After a chaotic first debate (that literally went nowhere) and a cancelled second discussion, Donald Trump and Joe Biden finally managed to get some messages across in the last of the US pre-election debates. Mixed messages, at the very least.
As per usual, Trump delivered a lot of empty talk with his main intention being to impress his followers and to turn on new ones, while Biden tried desperately to follow notes he’d prepared but again was constantly interrupted.
Yet even with Trump’s incessant butting-in, which caused Biden to fluff up a few of his words, the Democratic nominee and former US Vice President came as the cooler, calmer, more collected one. Only he truly F-ed up falling into Trump’s trap by highlighting his pro-fracking stance. (The clip is sure to be on Trump’s website by tomorrow).
Trump pulled some old tricks out of the proverbial hat, including insults to US neighbour Mexico, while also recycling old talk about wind not being a fast-enough nor manageable form of renewable energy.
“I know a lot about wind,” said the US President, reciting words he used last year while going off on bizarre tangents and proving he didn’t know much about wind at all (see the video below).
Trump insisted now was not the time to be concerned with sustainable resources and that, while this was a priority of Biden’s, it would mean “more carbon emissions” in the making of necessary equipment, anyway, eg: mills for wind farms.
Biden’s final message was that he promised to help bring America’s reputation back to a certain level of decency.
In sum, the final debate between the US 2020 presidential candidates was less of a mess than the first, but still not much was brought up about actual policy.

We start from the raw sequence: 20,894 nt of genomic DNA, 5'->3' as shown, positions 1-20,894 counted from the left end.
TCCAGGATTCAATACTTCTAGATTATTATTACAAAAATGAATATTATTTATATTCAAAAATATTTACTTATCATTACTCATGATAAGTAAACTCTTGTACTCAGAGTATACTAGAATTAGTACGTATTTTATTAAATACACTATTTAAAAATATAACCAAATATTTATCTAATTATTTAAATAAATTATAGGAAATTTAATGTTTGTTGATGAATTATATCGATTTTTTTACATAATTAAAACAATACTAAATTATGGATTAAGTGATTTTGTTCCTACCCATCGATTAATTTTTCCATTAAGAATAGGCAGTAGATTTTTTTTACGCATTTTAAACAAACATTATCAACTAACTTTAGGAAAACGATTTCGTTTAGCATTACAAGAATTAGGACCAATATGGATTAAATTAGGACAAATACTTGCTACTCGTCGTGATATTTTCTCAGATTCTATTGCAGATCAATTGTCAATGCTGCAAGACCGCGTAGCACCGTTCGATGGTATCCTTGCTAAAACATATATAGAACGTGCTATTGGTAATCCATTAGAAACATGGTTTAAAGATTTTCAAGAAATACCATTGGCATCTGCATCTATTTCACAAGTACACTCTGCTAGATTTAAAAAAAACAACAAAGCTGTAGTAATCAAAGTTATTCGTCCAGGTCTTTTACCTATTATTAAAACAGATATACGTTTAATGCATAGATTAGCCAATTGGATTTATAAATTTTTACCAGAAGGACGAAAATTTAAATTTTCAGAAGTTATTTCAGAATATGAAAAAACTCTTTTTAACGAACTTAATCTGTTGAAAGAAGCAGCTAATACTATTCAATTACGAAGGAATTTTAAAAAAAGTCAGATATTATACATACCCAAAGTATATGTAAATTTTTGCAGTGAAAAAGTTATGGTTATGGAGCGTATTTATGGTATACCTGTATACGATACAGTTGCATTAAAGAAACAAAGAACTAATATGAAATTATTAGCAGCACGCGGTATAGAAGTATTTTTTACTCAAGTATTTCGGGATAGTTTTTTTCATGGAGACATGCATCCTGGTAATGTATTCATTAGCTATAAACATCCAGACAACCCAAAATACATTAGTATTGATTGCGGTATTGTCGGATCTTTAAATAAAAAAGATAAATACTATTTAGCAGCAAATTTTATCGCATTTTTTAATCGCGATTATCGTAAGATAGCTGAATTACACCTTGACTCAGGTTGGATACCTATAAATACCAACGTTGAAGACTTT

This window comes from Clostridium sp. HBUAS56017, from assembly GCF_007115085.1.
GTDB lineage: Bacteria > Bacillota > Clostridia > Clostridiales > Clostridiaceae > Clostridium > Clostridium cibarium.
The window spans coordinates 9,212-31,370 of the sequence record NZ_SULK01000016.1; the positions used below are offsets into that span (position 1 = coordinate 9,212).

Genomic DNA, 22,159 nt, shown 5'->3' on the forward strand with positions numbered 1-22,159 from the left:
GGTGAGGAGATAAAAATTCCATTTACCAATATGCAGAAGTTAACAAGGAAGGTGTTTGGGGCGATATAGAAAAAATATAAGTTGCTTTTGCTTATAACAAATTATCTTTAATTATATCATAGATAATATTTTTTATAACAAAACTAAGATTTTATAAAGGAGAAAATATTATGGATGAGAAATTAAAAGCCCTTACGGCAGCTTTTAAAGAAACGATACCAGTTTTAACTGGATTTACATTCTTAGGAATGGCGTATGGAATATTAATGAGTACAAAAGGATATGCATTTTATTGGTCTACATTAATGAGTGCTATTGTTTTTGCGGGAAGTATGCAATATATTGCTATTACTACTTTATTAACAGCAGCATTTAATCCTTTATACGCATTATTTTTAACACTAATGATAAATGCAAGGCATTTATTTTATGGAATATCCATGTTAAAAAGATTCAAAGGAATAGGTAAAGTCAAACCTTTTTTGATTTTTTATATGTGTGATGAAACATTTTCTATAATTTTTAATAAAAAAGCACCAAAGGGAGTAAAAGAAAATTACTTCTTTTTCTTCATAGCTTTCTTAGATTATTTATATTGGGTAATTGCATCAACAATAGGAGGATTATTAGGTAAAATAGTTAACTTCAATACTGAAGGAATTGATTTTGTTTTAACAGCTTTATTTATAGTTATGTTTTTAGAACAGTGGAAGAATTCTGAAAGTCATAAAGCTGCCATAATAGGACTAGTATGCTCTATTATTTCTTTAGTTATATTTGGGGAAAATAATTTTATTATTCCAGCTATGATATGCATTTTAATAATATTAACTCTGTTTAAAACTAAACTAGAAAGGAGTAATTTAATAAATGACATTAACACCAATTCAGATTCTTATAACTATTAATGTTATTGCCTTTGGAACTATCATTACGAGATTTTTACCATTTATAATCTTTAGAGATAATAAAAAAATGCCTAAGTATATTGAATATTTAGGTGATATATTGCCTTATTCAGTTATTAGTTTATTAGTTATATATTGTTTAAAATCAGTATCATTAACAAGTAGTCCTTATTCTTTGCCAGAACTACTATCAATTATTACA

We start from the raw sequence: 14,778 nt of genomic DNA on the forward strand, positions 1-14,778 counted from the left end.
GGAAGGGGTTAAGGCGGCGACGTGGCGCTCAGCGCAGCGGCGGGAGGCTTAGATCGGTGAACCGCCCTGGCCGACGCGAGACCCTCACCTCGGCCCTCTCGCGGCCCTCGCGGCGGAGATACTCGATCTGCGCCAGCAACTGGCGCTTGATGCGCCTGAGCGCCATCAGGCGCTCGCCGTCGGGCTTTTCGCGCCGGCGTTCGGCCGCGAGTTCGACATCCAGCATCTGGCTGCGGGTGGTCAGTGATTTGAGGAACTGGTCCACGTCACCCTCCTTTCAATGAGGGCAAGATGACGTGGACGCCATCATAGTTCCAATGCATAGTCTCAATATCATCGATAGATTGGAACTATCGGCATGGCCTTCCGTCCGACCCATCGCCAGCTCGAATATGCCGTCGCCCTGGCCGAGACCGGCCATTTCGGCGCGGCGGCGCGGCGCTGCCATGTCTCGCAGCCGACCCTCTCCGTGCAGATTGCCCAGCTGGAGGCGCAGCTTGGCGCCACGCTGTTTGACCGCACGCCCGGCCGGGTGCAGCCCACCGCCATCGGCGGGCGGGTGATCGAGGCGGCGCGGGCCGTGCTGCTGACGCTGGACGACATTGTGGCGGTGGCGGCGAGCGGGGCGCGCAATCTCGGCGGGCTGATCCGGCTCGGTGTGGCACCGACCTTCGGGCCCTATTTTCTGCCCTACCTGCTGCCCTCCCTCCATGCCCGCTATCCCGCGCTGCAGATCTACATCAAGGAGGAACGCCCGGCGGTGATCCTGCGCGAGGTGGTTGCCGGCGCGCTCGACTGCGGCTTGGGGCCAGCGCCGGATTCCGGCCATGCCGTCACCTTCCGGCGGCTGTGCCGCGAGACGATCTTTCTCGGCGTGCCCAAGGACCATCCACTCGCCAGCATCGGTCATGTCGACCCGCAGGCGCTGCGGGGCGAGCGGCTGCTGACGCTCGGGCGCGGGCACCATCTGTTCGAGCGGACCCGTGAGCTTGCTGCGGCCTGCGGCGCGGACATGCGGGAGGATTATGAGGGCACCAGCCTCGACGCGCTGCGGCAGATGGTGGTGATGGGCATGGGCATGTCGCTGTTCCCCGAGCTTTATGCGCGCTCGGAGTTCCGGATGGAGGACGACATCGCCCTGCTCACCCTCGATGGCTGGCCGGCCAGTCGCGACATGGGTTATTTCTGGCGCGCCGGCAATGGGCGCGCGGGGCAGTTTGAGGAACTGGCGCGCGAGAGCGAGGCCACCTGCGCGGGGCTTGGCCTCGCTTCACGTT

Indeed, these debates have done nothing for the fracturing field of politics except proven it is full of talk and not much action. Let’s just say whoever gets in as President of the Divided States of America has got a lot of change to put into action.
To give you an idea of where each candidate’s mind was at, you only need to read a part of their statements in response to the final question, “What would you say in your address to Americans who did not vote for you?”
Trump was typically self-indicting (in fact, he didn’t answer the question, using this final minute as another moment of self-promotion) while Biden presented himself in more of a presidential manner… or at least he answered the question at hand as best as he could.
Read the full transcript of both final responses, below. And then weep.
Question: “What would you say in your address to Americans who did not vote for you.”
“We have to make our country totally successful, as it was prior to the plague coming in from China. Now we are rebuilding it, and we are doing record numbers. 11.4 million jobs in a short period of time, etc. But I will tell you, go back. Before the plague came in, just before, I was getting calls from people that were not normally people that would call me. They wanted to get together. We had the best black unemployment numbers in the history of our country. Hispanic and Asian, people with diplomas, with no diplomas, MIT graduates, number one in the class. Everybody had the best numbers. And the other side wanted to get together, they wanted to unify, success is going to bring us together. We are on the road to success. But I’m cutting taxes, and he wants to raise everybody’s taxes, and he wants to put new regulations on everything. He will kill it. If he gets in, you will have a depression the likes of which you have never seen. Your 401ks will go to hell and it will be a very sad day for this country.”
“I will say, I am an American president. I represent all of you, whether you voted for me or against me. And I am going to make sure that you are represented. I am going to give you hope. We’re going to move on. We’re going to choose science over fiction, we’re going to choose hope over the fear, we’re going to choose to move forward because have enormous opportunities. We can grow this economy, we can deal with the systemic racism, at the same time we can make sure that our economy is being run and moved and motivated by clean energy, creating millions of new jobs. And that’s the fact. That’s what we’re going to do. And I’m going to say, as I said as a beginning, what is on the ballot here is the character of this country. Decency, honour, respect, treating people with dignity. Making sure that everyone has an even chance. And I’m going to make sure you get that. You haven’t been getting at the last four years.”